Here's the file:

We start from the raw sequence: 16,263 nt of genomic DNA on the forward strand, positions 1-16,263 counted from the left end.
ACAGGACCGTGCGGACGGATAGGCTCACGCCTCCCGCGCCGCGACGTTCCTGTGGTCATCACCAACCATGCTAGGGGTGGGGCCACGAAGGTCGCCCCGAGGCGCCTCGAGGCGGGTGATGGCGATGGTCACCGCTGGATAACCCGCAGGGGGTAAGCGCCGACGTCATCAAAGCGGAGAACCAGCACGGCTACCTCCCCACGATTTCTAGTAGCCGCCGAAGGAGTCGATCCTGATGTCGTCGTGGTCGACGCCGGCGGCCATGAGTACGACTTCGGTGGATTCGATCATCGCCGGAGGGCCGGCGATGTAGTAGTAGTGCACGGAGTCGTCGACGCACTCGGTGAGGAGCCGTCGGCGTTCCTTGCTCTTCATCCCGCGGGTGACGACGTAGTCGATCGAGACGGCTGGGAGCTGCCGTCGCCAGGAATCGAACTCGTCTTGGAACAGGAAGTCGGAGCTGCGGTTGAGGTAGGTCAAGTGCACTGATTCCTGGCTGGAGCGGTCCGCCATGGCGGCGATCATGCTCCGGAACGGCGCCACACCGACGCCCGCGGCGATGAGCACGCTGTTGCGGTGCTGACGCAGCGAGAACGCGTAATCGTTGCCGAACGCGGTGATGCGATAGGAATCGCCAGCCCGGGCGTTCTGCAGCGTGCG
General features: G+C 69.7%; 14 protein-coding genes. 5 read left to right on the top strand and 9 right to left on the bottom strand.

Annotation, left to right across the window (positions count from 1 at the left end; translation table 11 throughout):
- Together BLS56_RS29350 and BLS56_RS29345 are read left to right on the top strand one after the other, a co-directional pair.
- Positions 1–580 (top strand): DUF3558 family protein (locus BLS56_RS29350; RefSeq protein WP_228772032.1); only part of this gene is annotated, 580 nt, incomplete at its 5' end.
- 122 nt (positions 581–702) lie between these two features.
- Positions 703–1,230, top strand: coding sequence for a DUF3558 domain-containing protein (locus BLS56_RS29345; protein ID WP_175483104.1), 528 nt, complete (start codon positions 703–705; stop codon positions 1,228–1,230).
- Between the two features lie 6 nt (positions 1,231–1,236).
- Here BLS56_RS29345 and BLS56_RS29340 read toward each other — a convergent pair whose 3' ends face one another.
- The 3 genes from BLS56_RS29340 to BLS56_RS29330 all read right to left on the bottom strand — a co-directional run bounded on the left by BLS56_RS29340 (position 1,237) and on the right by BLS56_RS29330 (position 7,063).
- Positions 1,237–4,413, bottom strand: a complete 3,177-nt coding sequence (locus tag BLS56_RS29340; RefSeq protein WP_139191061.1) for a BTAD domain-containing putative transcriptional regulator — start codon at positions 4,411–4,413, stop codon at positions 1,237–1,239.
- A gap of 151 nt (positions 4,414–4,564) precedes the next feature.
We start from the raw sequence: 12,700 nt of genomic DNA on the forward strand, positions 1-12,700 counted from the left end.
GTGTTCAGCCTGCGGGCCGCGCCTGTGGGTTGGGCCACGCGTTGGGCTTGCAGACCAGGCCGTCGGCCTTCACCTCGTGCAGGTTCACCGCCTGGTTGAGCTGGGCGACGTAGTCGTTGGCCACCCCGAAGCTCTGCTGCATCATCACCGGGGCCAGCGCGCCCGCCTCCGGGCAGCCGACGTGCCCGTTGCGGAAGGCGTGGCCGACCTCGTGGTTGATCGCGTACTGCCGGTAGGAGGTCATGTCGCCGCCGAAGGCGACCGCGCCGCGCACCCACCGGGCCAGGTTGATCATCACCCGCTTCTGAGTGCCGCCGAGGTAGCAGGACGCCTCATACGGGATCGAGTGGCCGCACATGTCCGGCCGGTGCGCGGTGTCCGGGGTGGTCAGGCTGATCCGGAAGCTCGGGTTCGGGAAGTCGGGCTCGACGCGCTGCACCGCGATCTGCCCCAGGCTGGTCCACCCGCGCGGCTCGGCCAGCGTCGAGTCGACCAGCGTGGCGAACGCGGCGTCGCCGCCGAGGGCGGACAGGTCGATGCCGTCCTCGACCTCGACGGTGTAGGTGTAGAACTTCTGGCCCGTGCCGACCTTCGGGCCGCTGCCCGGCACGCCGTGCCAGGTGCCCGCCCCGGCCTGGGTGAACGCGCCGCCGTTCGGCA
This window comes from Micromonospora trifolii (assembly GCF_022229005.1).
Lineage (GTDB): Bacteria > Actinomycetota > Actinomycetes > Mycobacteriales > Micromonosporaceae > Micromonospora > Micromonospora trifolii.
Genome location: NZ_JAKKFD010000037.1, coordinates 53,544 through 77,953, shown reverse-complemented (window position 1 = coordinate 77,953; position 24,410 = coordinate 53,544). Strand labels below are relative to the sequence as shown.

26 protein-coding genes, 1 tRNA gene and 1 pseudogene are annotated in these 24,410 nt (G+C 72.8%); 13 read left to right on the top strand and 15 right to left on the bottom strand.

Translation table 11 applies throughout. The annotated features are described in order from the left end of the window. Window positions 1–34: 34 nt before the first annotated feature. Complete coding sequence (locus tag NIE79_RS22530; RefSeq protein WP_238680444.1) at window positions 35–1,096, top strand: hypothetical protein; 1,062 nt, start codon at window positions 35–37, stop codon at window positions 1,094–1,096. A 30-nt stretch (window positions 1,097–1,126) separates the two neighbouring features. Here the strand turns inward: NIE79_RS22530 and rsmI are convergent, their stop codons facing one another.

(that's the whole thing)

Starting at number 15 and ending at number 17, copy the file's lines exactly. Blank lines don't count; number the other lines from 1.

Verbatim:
GTGTTCAGCCTGCGGGCCGCGCCTGTGGGTTGGGCCACGCGTTGGGCTTGCAGACCAGGCCGTCGGCCTTCACCTCGTGCAGGTTCACCGCCTGGTTGAGCTGGGCGACGTAGTCGTTGGCCACCCCGAAGCTCTGCTGCATCATCACCGGGGCCAGCGCGCCCGCCTCCGGGCAGCCGACGTGCCCGTTGCGGAAGGCGTGGCCGACCTCGTGGTTGATCGCGTACTGCCGGTAGGAGGTCATGTCGCCGCCGAAGGCGACCGCGCCGCGCACCCACCGGGCCAGGTTGATCATCACCCGCTTCTGAGTGCCGCCGAGGTAGCAGGACGCCTCATACGGGATCGAGTGGCCGCACATGTCCGGCCGGTGCGCGGTGTCCGGGGTGGTCAGGCTGATCCGGAAGCTCGGGTTCGGGAAGTCGGGCTCGACGCGCTGCACCGCGATCTGCCCCAGGCTGGTCCACCCGCGCGGCTCGGCCAGCGTCGAGTCGACCAGCGTGGCGAACGCGGCGTCGCCGCCGAGGGCGGACAGGTCGATGCCGTCCTCGACCTCGACGGTGTAGGTGTAGAACTTCTGGCCCGTGCCGACCTTCGGGCCGCTGCCCGGCACGCCGTGCCAGGTGCCCGCCCCGGCCTGGGTGAACGCGCCGCCGTTCGGCA
This window comes from Micromonospora trifolii (assembly GCF_022229005.1).
Lineage (GTDB): Bacteria > Actinomycetota > Actinomycetes > Mycobacteriales > Micromonosporaceae > Micromonospora > Micromonospora trifolii.